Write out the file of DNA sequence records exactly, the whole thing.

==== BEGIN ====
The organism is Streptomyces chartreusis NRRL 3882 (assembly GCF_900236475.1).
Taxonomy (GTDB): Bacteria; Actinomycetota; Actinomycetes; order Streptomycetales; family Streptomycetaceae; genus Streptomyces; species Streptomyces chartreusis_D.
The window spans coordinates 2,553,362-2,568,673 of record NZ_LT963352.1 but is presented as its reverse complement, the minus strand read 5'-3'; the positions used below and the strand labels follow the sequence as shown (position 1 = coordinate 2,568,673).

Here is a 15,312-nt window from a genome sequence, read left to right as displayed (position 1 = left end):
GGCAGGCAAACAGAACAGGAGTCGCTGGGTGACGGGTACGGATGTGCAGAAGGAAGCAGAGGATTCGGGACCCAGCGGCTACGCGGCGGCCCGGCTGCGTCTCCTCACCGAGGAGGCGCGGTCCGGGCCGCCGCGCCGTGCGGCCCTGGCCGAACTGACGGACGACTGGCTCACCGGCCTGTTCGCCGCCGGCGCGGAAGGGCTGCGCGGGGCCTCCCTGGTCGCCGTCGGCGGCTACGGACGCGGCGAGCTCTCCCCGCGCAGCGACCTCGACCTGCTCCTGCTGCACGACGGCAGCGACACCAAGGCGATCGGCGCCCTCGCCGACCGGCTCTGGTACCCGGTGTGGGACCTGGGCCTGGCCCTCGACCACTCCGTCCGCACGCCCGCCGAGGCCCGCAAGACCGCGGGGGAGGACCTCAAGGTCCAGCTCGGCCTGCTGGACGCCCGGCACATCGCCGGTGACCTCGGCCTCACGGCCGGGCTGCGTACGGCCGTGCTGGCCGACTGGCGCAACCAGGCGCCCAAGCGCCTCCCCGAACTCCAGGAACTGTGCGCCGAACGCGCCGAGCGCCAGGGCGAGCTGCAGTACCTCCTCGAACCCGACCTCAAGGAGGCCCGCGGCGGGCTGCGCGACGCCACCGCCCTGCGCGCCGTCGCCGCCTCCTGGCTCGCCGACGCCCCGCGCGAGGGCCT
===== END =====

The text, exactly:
The organism is Streptomyces chartreusis NRRL 3882 (assembly GCF_900236475.1).
Taxonomy (GTDB): Bacteria; Actinomycetota; Actinomycetes; order Streptomycetales; family Streptomycetaceae; genus Streptomyces; species Streptomyces chartreusis_D.
The window spans coordinates 2,553,362-2,568,673 of record NZ_LT963352.1 but is presented as its reverse complement, the minus strand read 5'-3'; the positions used below and the strand labels follow the sequence as shown (position 1 = coordinate 2,568,673).

Here is a 15,312-nt window from a genome sequence, read left to right as displayed (position 1 = left end):
GGCAGGCAAACAGAACAGGAGTCGCTGGGTGACGGGTACGGATGTGCAGAAGGAAGCAGAGGATTCGGGACCCAGCGGCTACGCGGCGGCCCGGCTGCGTCTCCTCACCGAGGAGGCGCGGTCCGGGCCGCCGCGCCGTGCGGCCCTGGCCGAACTGACGGACGACTGGCTCACCGGCCTGTTCGCCGCCGGCGCGGAAGGGCTGCGCGGGGCCTCCCTGGTCGCCGTCGGCGGCTACGGACGCGGCGAGCTCTCCCCGCGCAGCGACCTCGACCTGCTCCTGCTGCACGACGGCAGCGACACCAAGGCGATCGGCGCCCTCGCCGACCGGCTCTGGTACCCGGTGTGGGACCTGGGCCTGGCCCTCGACCACTCCGTCCGCACGCCCGCCGAGGCCCGCAAGACCGCGGGGGAGGACCTCAAGGTCCAGCTCGGCCTGCTGGACGCCCGGCACATCGCCGGTGACCTCGGCCTCACGGCCGGGCTGCGTACGGCCGTGCTGGCCGACTGGCGCAACCAGGCGCCCAAGCGCCTCCCCGAACTCCAGGAACTGTGCGCCGAACGCGCCGAGCGCCAGGGCGAGCTGCAGTACCTCCTCGAACCCGACCTCAAGGAGGCCCGCGGCGGGCTGCGCGACGCCACCGCCCTGCGCGCCGTCGCCGCCTCCTGGCTCGCCGACGCCCCGCGCGAGGGCCT